The City of Atlanta appeals from judgment determining that the clerks of the Traffic Court of the City of Atlanta are entitled to retain (as fees received in lieu of an increase in salary) twenty-five cents for each report filed by them in accordance with OCGA 40-5-53
(b). The trial court noted that the city had no right to divert these fees into the city treasury.
(b) provides that "Every court having jurisdiction over . . . [certain traffic offenses] shall forward to the department [of public safety], within ten days after the conviction of any person in such court for a violation of such law other than regulations governing standing or parking, a uniform citation form authorized by Article 1 of Chapter 13 of this title. The department shall pay to the clerk of the court forwarding the report 25 cents for each report forwarded." (Emphasis supplied.) Under a longstanding policy promulgated by the judges of the city traffic court, the fees paid were retained as compensation by their clerks who forwarded the reports. The state auditor questioned that practice, and the city then demanded that the fees be paid into the city treasury. The court clerks prevailed in the trial court, and the city appealed.
1. This case will be governed by determining the statutory reference of "forwarding," as employed in OCGA 40-5-53
(b). Is the department to pay to the "clerk . . . forwarding" the report? Or is it to pay to the "court forwarding" the report, through its clerk?
The first requirement placed upon the court by the statute is this: "Every court having jurisdiction over . . . [certain traffic offenses] shall forward to the department. . . ." Hence, the duty is placed upon the court itself, and not upon any of its personnel. We hold that the import of the statute is that the court shall forward the report to the department through its agent, the clerk, and that the court forwarding the report shall receive the fee from the department -- through its agent, the clerk. Hence, the fees properly must go into the city treasury. For a related matter, see Mobley v. Bd. of Commrs., 252 Ga. 33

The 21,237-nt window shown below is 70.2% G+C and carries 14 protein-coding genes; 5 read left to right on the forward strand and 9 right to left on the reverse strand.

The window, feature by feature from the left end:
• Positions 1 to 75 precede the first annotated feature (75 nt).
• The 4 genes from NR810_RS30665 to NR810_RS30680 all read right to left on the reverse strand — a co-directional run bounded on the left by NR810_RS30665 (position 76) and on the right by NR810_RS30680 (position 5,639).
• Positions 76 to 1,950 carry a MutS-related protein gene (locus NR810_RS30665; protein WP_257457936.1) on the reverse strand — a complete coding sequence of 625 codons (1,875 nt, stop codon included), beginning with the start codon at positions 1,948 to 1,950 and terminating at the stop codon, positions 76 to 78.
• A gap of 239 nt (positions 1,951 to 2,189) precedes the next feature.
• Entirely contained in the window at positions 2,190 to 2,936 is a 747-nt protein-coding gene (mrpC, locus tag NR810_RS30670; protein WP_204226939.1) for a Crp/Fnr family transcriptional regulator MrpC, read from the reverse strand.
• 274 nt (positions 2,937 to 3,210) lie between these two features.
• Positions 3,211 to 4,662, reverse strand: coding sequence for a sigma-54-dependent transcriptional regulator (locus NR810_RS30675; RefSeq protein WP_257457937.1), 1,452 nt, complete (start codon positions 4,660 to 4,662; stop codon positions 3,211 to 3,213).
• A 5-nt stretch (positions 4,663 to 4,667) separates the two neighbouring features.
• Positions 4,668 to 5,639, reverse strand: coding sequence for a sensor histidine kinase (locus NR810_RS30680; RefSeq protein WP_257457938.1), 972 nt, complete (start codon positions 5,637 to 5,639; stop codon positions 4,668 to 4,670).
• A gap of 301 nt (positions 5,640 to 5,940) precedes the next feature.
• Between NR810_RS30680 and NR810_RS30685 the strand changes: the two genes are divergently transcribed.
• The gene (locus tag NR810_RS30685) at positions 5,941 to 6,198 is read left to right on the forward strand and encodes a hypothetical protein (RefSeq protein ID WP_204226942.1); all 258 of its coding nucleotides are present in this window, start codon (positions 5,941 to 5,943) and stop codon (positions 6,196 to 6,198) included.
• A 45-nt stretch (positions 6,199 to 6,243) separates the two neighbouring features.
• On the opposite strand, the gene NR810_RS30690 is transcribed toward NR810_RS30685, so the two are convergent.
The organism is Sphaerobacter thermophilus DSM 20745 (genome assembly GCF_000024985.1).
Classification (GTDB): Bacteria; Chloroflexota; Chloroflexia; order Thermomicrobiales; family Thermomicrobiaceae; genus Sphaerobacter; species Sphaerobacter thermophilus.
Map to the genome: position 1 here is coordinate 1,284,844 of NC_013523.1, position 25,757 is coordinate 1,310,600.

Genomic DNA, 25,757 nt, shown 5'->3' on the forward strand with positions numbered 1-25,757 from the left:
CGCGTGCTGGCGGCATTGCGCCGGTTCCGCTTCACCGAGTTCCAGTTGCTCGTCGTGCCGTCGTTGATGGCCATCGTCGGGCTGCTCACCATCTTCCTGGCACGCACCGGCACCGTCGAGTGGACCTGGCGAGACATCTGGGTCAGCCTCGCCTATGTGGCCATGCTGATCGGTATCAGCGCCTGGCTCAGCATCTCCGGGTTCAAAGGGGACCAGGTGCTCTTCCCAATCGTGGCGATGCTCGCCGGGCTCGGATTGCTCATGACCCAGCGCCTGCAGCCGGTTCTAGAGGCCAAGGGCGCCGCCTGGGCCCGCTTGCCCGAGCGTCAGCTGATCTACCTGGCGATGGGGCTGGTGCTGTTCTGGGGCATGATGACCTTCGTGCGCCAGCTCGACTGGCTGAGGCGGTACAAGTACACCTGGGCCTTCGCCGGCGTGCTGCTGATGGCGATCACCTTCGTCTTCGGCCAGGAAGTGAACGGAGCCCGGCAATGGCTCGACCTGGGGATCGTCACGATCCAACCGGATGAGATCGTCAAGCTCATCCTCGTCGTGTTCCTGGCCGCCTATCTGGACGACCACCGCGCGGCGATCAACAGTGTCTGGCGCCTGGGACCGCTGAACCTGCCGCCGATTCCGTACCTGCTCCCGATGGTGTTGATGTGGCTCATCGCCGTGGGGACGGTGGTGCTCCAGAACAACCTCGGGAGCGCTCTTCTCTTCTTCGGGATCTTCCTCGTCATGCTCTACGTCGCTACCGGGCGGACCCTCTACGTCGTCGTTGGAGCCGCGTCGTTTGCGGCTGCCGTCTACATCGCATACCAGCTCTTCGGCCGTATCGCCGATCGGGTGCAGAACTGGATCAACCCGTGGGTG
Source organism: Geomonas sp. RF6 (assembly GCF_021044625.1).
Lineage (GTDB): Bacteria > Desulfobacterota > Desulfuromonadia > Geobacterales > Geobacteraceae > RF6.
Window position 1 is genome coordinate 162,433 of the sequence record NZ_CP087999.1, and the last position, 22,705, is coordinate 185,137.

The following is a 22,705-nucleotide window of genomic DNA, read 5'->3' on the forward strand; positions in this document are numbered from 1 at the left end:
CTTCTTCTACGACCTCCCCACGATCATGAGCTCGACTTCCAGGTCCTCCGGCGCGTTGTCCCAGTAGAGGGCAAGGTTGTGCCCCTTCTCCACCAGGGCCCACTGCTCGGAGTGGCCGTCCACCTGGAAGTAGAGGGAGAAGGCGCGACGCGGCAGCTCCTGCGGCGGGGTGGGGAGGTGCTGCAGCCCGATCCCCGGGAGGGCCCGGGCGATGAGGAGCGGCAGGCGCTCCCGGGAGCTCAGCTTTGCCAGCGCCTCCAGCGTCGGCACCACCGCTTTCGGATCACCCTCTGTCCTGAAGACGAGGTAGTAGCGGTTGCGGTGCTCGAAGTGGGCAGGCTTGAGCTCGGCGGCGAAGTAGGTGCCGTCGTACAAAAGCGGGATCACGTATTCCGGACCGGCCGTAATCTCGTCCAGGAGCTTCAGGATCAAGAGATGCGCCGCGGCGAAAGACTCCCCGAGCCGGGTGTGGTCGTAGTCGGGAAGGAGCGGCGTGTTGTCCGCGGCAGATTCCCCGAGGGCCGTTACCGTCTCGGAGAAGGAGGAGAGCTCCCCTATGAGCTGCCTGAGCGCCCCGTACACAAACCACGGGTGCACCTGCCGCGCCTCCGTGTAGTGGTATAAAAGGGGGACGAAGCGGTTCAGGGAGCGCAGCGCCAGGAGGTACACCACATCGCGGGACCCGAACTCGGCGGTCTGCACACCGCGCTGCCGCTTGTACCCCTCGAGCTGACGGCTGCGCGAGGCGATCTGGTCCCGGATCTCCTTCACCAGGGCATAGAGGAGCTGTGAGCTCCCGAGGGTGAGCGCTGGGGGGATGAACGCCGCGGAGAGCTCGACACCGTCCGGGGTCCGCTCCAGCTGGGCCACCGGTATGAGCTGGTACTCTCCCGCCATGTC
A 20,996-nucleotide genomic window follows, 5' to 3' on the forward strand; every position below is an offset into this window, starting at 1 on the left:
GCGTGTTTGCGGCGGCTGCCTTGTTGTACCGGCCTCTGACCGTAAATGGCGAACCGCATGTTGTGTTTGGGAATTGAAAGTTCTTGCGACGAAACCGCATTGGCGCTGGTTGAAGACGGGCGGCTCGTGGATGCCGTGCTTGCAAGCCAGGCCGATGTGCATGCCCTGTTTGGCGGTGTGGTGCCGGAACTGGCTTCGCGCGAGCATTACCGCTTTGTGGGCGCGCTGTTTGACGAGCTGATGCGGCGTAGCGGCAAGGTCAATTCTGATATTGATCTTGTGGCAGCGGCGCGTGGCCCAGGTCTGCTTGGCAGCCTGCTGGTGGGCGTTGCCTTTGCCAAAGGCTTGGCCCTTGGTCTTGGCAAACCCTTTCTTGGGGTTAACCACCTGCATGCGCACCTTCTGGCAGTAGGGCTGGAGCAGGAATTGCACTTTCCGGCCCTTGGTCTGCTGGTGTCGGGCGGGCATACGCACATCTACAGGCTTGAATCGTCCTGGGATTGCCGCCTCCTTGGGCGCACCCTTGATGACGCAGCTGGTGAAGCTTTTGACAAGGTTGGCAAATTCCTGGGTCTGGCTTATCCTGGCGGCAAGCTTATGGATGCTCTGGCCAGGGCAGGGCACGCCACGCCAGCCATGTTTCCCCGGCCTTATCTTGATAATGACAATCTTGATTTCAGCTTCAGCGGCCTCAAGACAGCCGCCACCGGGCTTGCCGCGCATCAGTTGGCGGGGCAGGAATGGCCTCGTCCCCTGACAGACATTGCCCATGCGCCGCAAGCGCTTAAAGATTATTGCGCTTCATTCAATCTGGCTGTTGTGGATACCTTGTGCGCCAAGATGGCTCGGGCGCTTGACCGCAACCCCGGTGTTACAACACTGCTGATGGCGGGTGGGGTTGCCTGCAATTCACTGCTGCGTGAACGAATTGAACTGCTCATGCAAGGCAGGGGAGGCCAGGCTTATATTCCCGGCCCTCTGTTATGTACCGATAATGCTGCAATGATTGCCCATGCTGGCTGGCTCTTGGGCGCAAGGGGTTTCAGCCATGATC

, 34 (1) (311 SE2d 178
2. We further hold that the city is estopped to claim from the clerks the fees previously received by them under the statute by express directives of their employer, the judges of the traffic court. City of Summerville v. Ga. Power Co., 205 Ga. 843
, 845-46 (55 SE2d 540
) (1949). Cf. State of Ga. v. MacDougall, 139 Ga. App. 815 (229 SE2d 667) (1976)
, aff'd MacDougall v. State of Ga., 238 Ga. 406 (233 SE2d 378) (1977)
. Hence, our ruling is prospective only.
SMITH, Justice, dissenting.
If the legislature did not intend that the twenty-five (25) cents paid for each report forwarded be paid to the clerk, then it could change the law in January 1986. I firmly believe that when a statute is unclear or ambiguous in which the individual is pitted against the state, the statute should be construed in favor of the individual.
If the legislature means otherwise it can change the statute. Construction of a statute in favor of the state may place an insurmountable burden upon an individual in cases where the legislature intended the individual to prevail, since individuals rarely possess the know-how or power to effectuate legislation.
The language here is plain to me. It says, "[t]he department shall pay to the clerk of the court forwarding the report 25 cents for each report forwarded." (Emphasis supplied.) If the legislature had intended for the twenty-five (25) cents to go to the court, it would have left out the words "the clerk of" and it would have read, "shall pay to the court forwarding the report."
Either the clerks have the money coming or they do not. If they never had a right to the money we cannot give them title to it now as it was never theirs to begin with, and the City of Atlanta cannot give it away.
I am authorized to state that Chief Justice Hill joins in this dissent.
Donald C. Turner, for appellees.